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I define ecosabotage and relate this definition to several well-known analyses of civil disobedience. I show that ecosabotage cannot be reduced to a form of civil disobedience unless the definition of civil disobedience is expanded. I suggest that ecosabotage and civil disobedience are special cases of the more general concept of conscientious wrongdoing. Although ecosabotage cannot be considered a form of civil disobedience on the basis of the standard analysis of this concept, the civil disobedience literature can provide important insights into the justification of ecosabotage. First, traditional appeals to a higher law in justifying ecosabotage are no more successful than they are in justifying civil disobedience. Second, utilitarian justifications of ecosabotage are promising. At present there is no apriori reason tosuppose that some acts of ecosabotage could not be justified on utilitarian grounds, although such ecosaboteurs as Dave Foreman have not provided a full justification of its use in concrete cases.
154. Environmental Ethics: Volume > 12 > Issue: 4
Kelly Parker The Values of a Habitat
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Recent severe environmental crises have brought us to recognize the need for a broad reevaluation of the relation of humans to their environments. I suggest that we consider the human-nature relation from two overlapping perspectives, each informed by the pragmatic philosophy of expeIience. The first is an anthropology, according to which humans are viewed as being radically continuous with their environments. The second is a comprehensive ecology, according to which both “natural” and “nonnatural” environments are studied as artificial habitats of the human organism (i.e., as artifacts). The pragmatic approach has two features which make it promising as a way to ground environmental thinking. First, it allows us to avoid a human-nature dichotomy and the many problems which that dichotomy has traditionally engendered . Second, it ties environmental questions to a common cultural experience and a philosophical position from which environmentalists can effectively engage mainstreameducational and political discussions.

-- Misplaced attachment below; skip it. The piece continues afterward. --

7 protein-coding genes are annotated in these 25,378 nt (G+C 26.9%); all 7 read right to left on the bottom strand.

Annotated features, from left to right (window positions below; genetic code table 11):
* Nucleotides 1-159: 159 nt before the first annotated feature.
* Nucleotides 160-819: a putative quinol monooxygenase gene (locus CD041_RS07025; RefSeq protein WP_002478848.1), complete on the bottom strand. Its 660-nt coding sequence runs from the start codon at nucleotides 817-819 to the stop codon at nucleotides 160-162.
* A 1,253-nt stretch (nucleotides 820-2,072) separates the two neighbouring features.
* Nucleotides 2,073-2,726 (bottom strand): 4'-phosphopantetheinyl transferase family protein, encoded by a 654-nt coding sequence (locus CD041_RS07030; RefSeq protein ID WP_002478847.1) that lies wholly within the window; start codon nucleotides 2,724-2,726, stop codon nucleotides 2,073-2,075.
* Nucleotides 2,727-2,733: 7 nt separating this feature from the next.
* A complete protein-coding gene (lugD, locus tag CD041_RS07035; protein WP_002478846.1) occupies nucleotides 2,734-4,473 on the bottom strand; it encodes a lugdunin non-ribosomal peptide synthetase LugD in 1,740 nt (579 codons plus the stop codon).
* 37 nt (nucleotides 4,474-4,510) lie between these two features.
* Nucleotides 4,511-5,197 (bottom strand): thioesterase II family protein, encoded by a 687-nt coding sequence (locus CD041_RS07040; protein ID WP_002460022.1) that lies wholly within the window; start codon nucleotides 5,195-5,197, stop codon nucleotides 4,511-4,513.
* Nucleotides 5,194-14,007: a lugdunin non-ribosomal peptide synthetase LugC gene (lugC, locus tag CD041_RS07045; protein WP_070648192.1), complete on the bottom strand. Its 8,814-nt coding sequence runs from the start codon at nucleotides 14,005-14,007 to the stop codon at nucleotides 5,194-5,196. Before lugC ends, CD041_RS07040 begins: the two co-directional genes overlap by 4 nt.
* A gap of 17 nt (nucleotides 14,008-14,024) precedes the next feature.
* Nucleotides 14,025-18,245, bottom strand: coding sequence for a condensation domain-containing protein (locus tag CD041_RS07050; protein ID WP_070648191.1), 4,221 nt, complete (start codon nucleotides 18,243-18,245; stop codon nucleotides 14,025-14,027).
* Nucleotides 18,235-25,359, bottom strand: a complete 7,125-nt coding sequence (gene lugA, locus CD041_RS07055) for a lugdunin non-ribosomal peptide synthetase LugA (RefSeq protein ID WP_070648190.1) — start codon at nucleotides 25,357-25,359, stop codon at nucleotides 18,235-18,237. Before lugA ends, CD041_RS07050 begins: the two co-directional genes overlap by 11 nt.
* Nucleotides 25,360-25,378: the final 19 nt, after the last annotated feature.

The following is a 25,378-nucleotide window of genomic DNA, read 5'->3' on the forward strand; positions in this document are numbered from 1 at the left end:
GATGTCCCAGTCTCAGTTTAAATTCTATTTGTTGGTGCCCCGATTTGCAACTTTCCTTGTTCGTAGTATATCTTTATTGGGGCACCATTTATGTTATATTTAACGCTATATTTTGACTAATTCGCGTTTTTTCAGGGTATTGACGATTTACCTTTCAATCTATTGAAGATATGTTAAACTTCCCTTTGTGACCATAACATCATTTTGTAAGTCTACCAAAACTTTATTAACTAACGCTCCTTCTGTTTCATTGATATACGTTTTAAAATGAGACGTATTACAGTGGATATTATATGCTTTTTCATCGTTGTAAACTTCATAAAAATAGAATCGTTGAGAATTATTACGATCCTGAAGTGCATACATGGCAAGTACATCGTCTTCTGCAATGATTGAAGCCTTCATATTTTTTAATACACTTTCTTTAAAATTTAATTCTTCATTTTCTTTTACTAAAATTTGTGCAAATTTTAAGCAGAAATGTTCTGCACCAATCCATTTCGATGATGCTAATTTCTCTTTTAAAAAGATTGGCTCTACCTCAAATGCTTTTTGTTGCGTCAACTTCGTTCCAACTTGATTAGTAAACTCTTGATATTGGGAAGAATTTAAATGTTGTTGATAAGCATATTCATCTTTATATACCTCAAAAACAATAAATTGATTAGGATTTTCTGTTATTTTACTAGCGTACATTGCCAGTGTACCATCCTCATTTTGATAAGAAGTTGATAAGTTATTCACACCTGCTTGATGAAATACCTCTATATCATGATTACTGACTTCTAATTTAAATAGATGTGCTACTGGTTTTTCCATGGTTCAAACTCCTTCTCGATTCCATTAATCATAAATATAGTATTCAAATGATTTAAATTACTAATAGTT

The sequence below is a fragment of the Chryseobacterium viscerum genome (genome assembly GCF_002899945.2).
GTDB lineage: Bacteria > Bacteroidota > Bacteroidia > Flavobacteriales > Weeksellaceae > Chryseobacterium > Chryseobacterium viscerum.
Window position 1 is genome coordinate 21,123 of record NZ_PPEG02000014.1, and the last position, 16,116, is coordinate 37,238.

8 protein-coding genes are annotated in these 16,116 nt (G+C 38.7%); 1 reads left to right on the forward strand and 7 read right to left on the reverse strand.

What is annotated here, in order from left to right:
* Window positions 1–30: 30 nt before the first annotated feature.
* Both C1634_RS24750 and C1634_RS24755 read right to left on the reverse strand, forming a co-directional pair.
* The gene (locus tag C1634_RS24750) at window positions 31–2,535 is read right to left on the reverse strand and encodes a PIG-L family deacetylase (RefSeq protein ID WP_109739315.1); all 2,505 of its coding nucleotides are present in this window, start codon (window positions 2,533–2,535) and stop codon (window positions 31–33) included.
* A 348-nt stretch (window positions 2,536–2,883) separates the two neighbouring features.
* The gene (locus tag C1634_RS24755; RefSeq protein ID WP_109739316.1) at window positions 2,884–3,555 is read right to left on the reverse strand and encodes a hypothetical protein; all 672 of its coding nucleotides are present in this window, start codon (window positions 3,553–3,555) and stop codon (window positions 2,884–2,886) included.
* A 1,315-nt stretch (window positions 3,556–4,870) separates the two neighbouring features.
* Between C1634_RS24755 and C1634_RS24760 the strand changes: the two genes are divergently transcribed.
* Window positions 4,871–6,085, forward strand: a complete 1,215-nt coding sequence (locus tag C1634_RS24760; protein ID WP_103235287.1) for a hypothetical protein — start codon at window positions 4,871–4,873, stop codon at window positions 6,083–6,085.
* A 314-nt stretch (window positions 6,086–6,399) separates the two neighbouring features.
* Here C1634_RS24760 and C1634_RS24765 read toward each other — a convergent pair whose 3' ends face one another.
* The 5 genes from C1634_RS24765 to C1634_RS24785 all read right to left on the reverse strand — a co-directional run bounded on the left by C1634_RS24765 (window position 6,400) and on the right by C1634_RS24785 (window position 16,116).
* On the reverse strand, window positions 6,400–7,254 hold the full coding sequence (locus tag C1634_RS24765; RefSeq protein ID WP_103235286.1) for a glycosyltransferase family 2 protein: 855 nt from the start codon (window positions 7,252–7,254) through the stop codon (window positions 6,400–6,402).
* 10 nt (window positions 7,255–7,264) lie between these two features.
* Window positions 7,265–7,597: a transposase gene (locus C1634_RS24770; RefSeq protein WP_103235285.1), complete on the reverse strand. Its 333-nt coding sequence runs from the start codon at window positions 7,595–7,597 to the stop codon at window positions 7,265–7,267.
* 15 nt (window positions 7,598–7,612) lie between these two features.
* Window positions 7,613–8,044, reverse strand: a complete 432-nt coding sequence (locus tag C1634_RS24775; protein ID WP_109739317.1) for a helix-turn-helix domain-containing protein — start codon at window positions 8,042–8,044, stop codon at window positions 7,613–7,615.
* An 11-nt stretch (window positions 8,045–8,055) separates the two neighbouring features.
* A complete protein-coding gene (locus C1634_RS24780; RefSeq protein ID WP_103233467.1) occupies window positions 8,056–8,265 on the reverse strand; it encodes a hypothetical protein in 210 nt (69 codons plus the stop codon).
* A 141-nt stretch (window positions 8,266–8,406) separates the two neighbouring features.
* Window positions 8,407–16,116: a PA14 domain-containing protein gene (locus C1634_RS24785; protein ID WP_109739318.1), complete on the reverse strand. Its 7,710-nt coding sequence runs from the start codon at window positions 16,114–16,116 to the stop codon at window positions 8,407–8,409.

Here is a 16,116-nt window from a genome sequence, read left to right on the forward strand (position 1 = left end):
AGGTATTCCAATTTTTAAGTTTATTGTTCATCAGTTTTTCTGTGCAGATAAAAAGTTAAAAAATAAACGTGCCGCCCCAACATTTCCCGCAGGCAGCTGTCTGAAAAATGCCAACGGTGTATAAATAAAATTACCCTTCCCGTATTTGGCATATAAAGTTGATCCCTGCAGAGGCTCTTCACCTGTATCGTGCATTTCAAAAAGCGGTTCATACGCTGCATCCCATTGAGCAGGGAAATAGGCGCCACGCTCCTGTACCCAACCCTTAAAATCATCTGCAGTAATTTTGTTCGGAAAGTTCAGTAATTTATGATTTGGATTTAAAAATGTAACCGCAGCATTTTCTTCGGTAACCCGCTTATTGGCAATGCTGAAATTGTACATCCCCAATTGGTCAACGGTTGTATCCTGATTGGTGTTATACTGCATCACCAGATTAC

155. Environmental Ethics: Volume > 12 > Issue: 4
INDEX TO VOLUME 12
156. Environmental Ethics: Volume > 12 > Issue: 4
Robert W. Gardiner Between Two Worlds: Humans in Nature and Culture
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In this essay, I set forth a view of humans as creatures living at once in two worlds: the world of nature and the world of culture. I explore some of the tensions and paradoxes entailed by this position, as weIl as the implications for ethics, both interhuman and environmental. I also critique the distortions entailed by ethical stances which draw too heavily on one polarity or the other without taking sufficient account of the discontinuities between them.
157. Environmental Ethics: Volume > 12 > Issue: 4
Richard A. Watson George Bradford: How Deep is Deep Ecology? and Return of the Son of Deep Ecology
158. Environmental Ethics: Volume > 13 > Issue: 1
NEWS AND NOTES (2)
159. Environmental Ethics: Volume > 13 > Issue: 1
R. P. Peerenboom Beyond Naturalism: A Reconstruction of Daoist Environmental Ethics
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In this paper I challenge the traditional reading of Daoism as naturalism and the interpretation of wu wei as “acting naturally.” I argue that such an interpretation is problematic and unhelpful to the would-be Daoist environmental ethicist. I then lay the groundwork for a philosophically viable environmental ethic by elucidating the pragmatic aspects of Daoist thought. While Daoism so interpreted is no panacea for all of our environmental ills, it does provide a methodology that may prove effective in alleviating some of our discomfort.
160. Environmental Ethics: Volume > 13 > Issue: 1
NEWS AND NOTES (1)